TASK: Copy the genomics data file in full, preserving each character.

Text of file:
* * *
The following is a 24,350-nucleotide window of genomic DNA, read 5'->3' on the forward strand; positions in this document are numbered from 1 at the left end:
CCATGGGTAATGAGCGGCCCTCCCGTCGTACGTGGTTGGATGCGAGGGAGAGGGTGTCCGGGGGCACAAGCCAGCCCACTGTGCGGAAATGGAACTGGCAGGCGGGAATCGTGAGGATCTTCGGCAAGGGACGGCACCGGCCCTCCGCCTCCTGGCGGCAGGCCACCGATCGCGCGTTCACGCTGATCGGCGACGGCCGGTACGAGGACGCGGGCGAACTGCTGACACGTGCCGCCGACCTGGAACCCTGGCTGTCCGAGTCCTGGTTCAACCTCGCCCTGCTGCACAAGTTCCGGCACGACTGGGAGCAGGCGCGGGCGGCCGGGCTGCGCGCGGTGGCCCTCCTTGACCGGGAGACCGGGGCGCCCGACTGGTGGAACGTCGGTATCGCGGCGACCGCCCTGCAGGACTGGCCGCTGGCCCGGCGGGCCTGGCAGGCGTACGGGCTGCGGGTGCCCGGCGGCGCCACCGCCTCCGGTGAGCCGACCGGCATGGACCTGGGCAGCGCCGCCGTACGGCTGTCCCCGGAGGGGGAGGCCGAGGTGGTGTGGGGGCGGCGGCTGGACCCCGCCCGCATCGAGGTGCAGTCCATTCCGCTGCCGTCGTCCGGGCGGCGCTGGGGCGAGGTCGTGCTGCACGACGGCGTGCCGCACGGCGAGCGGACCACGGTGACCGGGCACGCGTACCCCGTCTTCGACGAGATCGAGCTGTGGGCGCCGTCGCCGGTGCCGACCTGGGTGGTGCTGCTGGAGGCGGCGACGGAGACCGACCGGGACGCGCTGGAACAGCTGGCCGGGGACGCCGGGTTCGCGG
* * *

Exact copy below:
The following is a 24,350-nucleotide window of genomic DNA, read 5'->3' on the forward strand; positions in this document are numbered from 1 at the left end:
CCATGGGTAATGAGCGGCCCTCCCGTCGTACGTGGTTGGATGCGAGGGAGAGGGTGTCCGGGGGCACAAGCCAGCCCACTGTGCGGAAATGGAACTGGCAGGCGGGAATCGTGAGGATCTTCGGCAAGGGACGGCACCGGCCCTCCGCCTCCTGGCGGCAGGCCACCGATCGCGCGTTCACGCTGATCGGCGACGGCCGGTACGAGGACGCGGGCGAACTGCTGACACGTGCCGCCGACCTGGAACCCTGGCTGTCCGAGTCCTGGTTCAACCTCGCCCTGCTGCACAAGTTCCGGCACGACTGGGAGCAGGCGCGGGCGGCCGGGCTGCGCGCGGTGGCCCTCCTTGACCGGGAGACCGGGGCGCCCGACTGGTGGAACGTCGGTATCGCGGCGACCGCCCTGCAGGACTGGCCGCTGGCCCGGCGGGCCTGGCAGGCGTACGGGCTGCGGGTGCCCGGCGGCGCCACCGCCTCCGGTGAGCCGACCGGCATGGACCTGGGCAGCGCCGCCGTACGGCTGTCCCCGGAGGGGGAGGCCGAGGTGGTGTGGGGGCGGCGGCTGGACCCCGCCCGCATCGAGGTGCAGTCCATTCCGCTGCCGTCGTCCGGGCGGCGCTGGGGCGAGGTCGTGCTGCACGACGGCGTGCCGCACGGCGAGCGGACCACGGTGACCGGGCACGCGTACCCCGTCTTCGACGAGATCGAGCTGTGGGCGCCGTCGCCGGTGCCGACCTGGGTGGTGCTGCTGGAGGCGGCGACGGAGACCGACCGGGACGCGCTGGAACAGCTGGCCGGGGACGCCGGGTTCGCGG